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'Very Concerning': US Troops in Taiwan as America's Top General Calls Chinese Hypersonic Missile a 'Sputnik Moment'


Taiwan's president says the threat from China grows "every day" and confirmed for the first time the presence of U.S. troops on the island. 

A small number of American troops are there to help train their Taiwanese counterparts.

Taiwan's President Tsai Ing-wen said in an interview with CNN that aired Thursday that she was confident the U.S. would defend Taiwan if China made a move against the island.

"I do have faith given the long-term relationship we have with the U.S. and also the support of the people of the U.S. as well as Congress," Tsai said.

But the presence of U.S. troops in Taiwan is not the only alarming revelation when it comes to a potential conflict with China. 

The communist country also recently test-launched a hypersonic weapon capable of carrying a nuclear warhead.

In an interview with Bloomberg News this week, America's top general compared the hypersonic weaponry, which the U.S. cannot detect or defeat, to the launch of the game-changing Soviet Sputnik satellite that gave the USSR an edge in the space race in 1957.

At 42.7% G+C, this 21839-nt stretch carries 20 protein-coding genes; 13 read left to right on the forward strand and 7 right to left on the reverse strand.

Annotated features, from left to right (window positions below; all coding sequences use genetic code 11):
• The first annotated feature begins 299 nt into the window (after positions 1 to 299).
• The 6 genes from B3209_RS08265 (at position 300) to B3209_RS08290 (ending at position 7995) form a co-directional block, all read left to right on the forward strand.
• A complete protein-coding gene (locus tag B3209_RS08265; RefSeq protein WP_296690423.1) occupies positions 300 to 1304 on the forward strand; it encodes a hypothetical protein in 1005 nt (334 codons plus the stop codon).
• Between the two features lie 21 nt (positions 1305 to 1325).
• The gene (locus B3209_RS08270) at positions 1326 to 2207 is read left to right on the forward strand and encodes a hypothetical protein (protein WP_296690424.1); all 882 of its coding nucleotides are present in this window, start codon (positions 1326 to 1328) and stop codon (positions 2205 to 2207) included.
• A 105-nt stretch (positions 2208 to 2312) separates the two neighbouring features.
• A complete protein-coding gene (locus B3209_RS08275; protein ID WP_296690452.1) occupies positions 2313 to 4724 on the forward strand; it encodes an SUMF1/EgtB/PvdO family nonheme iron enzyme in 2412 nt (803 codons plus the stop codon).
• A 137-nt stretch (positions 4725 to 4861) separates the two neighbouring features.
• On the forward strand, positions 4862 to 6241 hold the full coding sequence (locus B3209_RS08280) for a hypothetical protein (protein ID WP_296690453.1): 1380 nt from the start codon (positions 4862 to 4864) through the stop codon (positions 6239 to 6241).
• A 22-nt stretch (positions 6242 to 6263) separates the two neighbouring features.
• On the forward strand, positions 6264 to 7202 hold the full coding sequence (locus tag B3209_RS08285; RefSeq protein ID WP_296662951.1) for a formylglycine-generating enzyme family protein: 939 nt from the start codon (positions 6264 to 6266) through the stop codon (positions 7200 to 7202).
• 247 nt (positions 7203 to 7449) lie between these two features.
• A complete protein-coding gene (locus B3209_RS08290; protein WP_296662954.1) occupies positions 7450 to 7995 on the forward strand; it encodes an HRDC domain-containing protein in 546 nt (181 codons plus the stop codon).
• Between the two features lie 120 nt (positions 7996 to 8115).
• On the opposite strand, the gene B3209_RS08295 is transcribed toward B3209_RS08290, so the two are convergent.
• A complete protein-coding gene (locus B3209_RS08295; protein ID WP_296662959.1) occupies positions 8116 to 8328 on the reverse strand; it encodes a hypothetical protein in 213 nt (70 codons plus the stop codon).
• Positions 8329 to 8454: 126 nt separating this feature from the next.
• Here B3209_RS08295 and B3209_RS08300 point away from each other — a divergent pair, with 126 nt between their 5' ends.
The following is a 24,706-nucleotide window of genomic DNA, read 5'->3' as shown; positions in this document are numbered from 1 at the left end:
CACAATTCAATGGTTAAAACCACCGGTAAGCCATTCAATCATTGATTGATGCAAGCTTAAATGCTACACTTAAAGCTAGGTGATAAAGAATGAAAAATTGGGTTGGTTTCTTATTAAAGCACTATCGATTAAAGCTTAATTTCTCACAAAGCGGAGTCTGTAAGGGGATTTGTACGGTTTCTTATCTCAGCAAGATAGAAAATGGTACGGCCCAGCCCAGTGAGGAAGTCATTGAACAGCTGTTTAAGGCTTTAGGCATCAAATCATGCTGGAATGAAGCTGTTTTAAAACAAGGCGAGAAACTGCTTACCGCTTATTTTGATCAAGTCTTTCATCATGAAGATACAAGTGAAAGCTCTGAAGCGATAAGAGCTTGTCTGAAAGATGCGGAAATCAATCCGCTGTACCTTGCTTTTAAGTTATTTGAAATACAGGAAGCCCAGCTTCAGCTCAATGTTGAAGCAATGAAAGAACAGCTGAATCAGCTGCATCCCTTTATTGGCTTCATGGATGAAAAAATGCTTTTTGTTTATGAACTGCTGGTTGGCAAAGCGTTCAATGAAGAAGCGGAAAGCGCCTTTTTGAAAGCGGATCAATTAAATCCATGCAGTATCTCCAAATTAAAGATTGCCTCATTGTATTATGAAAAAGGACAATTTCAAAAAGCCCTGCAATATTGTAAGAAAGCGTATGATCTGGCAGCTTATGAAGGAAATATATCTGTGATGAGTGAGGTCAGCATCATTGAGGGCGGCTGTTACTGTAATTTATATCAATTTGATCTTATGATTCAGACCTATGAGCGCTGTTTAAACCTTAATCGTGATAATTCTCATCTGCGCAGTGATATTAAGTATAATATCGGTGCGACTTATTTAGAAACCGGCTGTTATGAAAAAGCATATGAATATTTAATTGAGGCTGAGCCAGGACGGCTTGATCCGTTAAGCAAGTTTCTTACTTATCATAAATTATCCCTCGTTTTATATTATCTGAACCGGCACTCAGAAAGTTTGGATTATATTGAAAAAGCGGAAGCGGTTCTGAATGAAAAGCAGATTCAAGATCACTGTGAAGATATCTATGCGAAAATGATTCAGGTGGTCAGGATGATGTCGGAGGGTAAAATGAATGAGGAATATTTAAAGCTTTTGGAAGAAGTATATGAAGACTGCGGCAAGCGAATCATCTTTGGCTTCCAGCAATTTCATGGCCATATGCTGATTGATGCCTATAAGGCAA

"What we saw was a very significant event of a test of a hypersonic weapon system. And it is very concerning," Gen. Mark Milley, chairman of the Joint Chiefs of Staff said. "I don't know if it's quite a Sputnik moment, but I think it's very close to that. It has all of our attention." 

He added the new weapon is "an enormous change in the character of war."

Milley was the first Pentagon official to confirm on the record the nature of a test this year by the Chinese military that the Financial Times had reported was a nuclear-capable hypersonic weapon that was launched into space and orbited the Earth before re-entering the atmosphere and gliding toward its target in China.
Milley said he could not discuss details because aspects involved classified intelligence. He said the United States also is working on hypersonic weapons, whose key features include flight trajectory, speed and maneuverability that make them capable of evading early warning systems that are part of missile defenses. 

The U.S. has not conducted a hypersonic weapon test of the sort Milley said China had achieved.

China has disputed Western news reports about its test, saying it was working on technology for a re-useable space vehicle for peaceful purposes.

Pentagon Press Secretary John Kirby declined to comment on the test or on Milley's remarks beyond saying that China's work on advanced hypersonic weaponry is among a "suite of issues" that cause the Biden administration to be concerned by "the trajectory of where things are going in the Indo-Pacific."

Asked about progress on U.S. hypersonic weapon technologies, Kirby said it "is real, it's tangible, and we are absolutely working toward being able to develop that capability." He declined to provide specifics.

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